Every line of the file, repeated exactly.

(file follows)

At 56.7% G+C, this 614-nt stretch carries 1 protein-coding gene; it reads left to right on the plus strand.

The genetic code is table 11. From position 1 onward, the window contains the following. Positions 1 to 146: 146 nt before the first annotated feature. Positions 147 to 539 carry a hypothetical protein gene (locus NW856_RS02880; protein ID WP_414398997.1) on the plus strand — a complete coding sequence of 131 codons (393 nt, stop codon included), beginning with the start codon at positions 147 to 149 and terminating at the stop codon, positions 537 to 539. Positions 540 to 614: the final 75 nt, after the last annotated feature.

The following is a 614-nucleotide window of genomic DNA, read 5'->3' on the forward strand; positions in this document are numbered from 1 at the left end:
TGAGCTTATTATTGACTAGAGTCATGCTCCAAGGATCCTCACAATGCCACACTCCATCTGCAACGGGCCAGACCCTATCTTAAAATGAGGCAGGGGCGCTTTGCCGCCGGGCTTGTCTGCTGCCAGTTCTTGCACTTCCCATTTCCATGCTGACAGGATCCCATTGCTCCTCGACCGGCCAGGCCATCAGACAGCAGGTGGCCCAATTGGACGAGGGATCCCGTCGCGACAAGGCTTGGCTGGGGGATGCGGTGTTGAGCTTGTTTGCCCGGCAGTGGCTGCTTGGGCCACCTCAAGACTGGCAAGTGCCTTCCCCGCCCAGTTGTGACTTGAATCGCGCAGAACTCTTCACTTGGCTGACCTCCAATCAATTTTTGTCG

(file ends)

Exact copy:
At 56.7% G+C, this 614-nt stretch carries 1 protein-coding gene; it reads left to right on the plus strand.

The genetic code is table 11. From position 1 onward, the window contains the following. Positions 1 to 146: 146 nt before the first annotated feature. Positions 147 to 539 carry a hypothetical protein gene (locus NW856_RS02880; protein ID WP_414398997.1) on the plus strand — a complete coding sequence of 131 codons (393 nt, stop codon included), beginning with the start codon at positions 147 to 149 and terminating at the stop codon, positions 537 to 539. Positions 540 to 614: the final 75 nt, after the last annotated feature.

The following is a 614-nucleotide window of genomic DNA, read 5'->3' on the forward strand; positions in this document are numbered from 1 at the left end:
TGAGCTTATTATTGACTAGAGTCATGCTCCAAGGATCCTCACAATGCCACACTCCATCTGCAACGGGCCAGACCCTATCTTAAAATGAGGCAGGGGCGCTTTGCCGCCGGGCTTGTCTGCTGCCAGTTCTTGCACTTCCCATTTCCATGCTGACAGGATCCCATTGCTCCTCGACCGGCCAGGCCATCAGACAGCAGGTGGCCCAATTGGACGAGGGATCCCGTCGCGACAAGGCTTGGCTGGGGGATGCGGTGTTGAGCTTGTTTGCCCGGCAGTGGCTGCTTGGGCCACCTCAAGACTGGCAAGTGCCTTCCCCGCCCAGTTGTGACTTGAATCGCGCAGAACTCTTCACTTGGCTGACCTCCAATCAATTTTTGTCG